Leading Others to Choose GodEGP Blog post from January 19, 2013
If you read Ecclesiastes, you’ll see that everyone is chasing after the wind with some portion of their life…some ways are just more noticeable and some are more socially acceptable. As Christians, we must be very careful that we don’t become self-righteous in the areas that we’ve (at least somewhat) worked out with God. At the same time, it’s hard not to be passionate about spreading the truth to those being deceived and living in pain through situations from which has God has freed you.
We must realize that lost people are going act like lost people. They don’t see the path, but if they do, it looks like just another path…except narrower (Matthew 7). Jesus hung out the most with the “sinners” and those despised by society (Matthew 9:10–13), but they don’t care about a moral standard from a God they don’t believe in…and God doesn’t care about the “righteousness” of those without His Son. So, He didn’t sit around condemning them all day or trying to conform them to some Law-driven “moral standard” like the scribes and Pharisees (Matthew 23:1–4). Instead, He told them that there was more to this life (John 10:7–10), but that it’s hard to see that when they cling so hard to this one and are blinded by Satan’s bondage (Luke 16:13, 2 Corinthians 4:3–4). When the moment was right, He’d tell them to stop living in sin and to choose God instead of this world (John 5:14, John 8:11).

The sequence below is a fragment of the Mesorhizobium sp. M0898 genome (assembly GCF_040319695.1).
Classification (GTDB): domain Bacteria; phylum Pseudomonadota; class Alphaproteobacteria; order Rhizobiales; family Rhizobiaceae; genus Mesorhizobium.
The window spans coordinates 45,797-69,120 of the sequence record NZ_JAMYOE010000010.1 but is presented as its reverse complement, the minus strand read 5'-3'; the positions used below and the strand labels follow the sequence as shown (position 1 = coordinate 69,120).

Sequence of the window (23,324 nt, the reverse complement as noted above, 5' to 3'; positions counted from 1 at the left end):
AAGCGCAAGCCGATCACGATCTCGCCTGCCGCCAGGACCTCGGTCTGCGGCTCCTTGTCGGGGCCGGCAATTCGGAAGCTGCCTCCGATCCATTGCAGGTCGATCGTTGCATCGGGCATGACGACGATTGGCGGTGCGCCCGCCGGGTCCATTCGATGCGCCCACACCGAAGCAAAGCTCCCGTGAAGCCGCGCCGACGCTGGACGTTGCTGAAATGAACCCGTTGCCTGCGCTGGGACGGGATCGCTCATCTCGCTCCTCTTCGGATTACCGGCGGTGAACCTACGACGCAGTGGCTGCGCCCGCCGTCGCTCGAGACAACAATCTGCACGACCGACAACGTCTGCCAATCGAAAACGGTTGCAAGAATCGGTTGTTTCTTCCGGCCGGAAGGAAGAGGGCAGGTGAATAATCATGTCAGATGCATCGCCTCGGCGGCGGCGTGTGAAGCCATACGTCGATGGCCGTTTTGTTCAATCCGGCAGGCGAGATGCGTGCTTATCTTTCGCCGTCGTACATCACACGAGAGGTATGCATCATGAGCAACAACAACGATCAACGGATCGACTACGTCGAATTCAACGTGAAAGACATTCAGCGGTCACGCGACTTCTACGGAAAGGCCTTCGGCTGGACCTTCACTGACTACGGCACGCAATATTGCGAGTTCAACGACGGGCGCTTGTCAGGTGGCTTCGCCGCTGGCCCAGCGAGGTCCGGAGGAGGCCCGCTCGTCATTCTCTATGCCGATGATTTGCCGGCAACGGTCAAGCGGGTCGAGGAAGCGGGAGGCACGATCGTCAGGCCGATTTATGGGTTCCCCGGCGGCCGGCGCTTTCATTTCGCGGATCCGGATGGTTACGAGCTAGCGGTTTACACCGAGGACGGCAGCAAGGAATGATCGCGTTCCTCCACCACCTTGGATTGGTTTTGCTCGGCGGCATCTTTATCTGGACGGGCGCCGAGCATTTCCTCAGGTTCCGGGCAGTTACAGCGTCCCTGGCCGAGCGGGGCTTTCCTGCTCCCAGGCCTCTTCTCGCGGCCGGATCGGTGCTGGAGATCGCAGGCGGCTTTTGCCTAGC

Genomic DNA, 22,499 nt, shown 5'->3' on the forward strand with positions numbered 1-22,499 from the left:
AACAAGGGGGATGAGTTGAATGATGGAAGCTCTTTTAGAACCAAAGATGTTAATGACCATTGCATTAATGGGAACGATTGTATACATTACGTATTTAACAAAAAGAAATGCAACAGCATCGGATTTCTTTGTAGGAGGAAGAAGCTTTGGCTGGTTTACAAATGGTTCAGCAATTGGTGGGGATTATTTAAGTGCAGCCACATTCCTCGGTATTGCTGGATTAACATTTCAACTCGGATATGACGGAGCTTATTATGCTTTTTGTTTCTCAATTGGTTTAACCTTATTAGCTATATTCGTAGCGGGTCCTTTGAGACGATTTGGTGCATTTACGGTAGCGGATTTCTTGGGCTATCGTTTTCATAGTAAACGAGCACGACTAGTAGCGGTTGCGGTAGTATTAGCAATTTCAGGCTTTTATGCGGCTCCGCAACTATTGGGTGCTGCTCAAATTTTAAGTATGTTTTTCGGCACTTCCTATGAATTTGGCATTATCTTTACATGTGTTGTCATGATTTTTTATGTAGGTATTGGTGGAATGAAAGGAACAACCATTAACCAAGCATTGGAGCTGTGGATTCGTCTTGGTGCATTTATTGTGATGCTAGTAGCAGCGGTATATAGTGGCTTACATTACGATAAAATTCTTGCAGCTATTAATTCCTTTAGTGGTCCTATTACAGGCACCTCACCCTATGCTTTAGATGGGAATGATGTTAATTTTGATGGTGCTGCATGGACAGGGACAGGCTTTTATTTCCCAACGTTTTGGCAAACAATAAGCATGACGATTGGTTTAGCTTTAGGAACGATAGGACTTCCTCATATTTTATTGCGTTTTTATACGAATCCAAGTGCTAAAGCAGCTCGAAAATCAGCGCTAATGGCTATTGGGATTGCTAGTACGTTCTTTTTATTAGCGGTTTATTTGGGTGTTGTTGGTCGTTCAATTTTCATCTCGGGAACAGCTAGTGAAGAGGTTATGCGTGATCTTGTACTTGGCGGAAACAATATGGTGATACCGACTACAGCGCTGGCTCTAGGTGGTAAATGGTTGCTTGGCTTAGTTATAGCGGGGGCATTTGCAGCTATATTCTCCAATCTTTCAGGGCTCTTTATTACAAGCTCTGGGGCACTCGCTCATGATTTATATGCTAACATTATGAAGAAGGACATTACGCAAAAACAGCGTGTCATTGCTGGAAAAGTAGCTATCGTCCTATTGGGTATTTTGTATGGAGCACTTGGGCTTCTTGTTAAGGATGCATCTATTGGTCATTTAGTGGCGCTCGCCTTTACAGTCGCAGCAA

Then there are the religious. Pretty much every time the self-righteous came around, he’d get onto them. He’d show them how they were breaking the Law, no matter how well they thought they were obeying it (Matthew 15:1–11). Most of the time, that would just anger them and they’d leave…or try to kill Him (Matthew 21:42–46). But that doesn’t mean it was without effect. Nicodemus came to Jesus in the night to find out more (John 3:1–21), and many Jews who helped Jesus get crucified converted after His death (Acts 2:36–38, Acts 15:5).